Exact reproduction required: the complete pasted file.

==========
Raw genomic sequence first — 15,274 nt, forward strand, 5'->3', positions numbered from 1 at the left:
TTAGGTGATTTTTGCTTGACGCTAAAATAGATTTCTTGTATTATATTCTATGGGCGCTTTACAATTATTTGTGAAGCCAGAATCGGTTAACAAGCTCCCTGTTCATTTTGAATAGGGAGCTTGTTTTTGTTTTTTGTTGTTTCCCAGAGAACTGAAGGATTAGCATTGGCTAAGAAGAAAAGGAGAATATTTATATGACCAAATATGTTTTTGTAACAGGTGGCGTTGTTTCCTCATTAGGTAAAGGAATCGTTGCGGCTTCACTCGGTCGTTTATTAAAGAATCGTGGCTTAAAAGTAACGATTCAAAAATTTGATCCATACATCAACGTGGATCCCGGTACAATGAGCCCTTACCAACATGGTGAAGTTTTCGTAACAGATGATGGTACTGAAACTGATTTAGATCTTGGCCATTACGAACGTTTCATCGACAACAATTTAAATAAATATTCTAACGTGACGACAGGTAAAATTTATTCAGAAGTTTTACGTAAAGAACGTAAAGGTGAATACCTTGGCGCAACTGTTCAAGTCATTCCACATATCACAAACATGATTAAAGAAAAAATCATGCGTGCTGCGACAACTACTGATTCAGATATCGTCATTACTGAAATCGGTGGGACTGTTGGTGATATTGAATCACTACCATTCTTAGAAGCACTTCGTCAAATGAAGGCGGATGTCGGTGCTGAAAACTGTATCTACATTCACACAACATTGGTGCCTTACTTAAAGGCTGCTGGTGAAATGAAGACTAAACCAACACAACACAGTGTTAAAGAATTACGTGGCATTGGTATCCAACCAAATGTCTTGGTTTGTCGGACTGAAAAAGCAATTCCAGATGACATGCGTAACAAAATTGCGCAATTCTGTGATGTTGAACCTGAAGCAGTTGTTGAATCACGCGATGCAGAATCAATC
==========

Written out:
Raw genomic sequence first — 15,274 nt, forward strand, 5'->3', positions numbered from 1 at the left:
TTAGGTGATTTTTGCTTGACGCTAAAATAGATTTCTTGTATTATATTCTATGGGCGCTTTACAATTATTTGTGAAGCCAGAATCGGTTAACAAGCTCCCTGTTCATTTTGAATAGGGAGCTTGTTTTTGTTTTTTGTTGTTTCCCAGAGAACTGAAGGATTAGCATTGGCTAAGAAGAAAAGGAGAATATTTATATGACCAAATATGTTTTTGTAACAGGTGGCGTTGTTTCCTCATTAGGTAAAGGAATCGTTGCGGCTTCACTCGGTCGTTTATTAAAGAATCGTGGCTTAAAAGTAACGATTCAAAAATTTGATCCATACATCAACGTGGATCCCGGTACAATGAGCCCTTACCAACATGGTGAAGTTTTCGTAACAGATGATGGTACTGAAACTGATTTAGATCTTGGCCATTACGAACGTTTCATCGACAACAATTTAAATAAATATTCTAACGTGACGACAGGTAAAATTTATTCAGAAGTTTTACGTAAAGAACGTAAAGGTGAATACCTTGGCGCAACTGTTCAAGTCATTCCACATATCACAAACATGATTAAAGAAAAAATCATGCGTGCTGCGACAACTACTGATTCAGATATCGTCATTACTGAAATCGGTGGGACTGTTGGTGATATTGAATCACTACCATTCTTAGAAGCACTTCGTCAAATGAAGGCGGATGTCGGTGCTGAAAACTGTATCTACATTCACACAACATTGGTGCCTTACTTAAAGGCTGCTGGTGAAATGAAGACTAAACCAACACAACACAGTGTTAAAGAATTACGTGGCATTGGTATCCAACCAAATGTCTTGGTTTGTCGGACTGAAAAAGCAATTCCAGATGACATGCGTAACAAAATTGCGCAATTCTGTGATGTTGAACCTGAAGCAGTTGTTGAATCACGCGATGCAGAATCAATC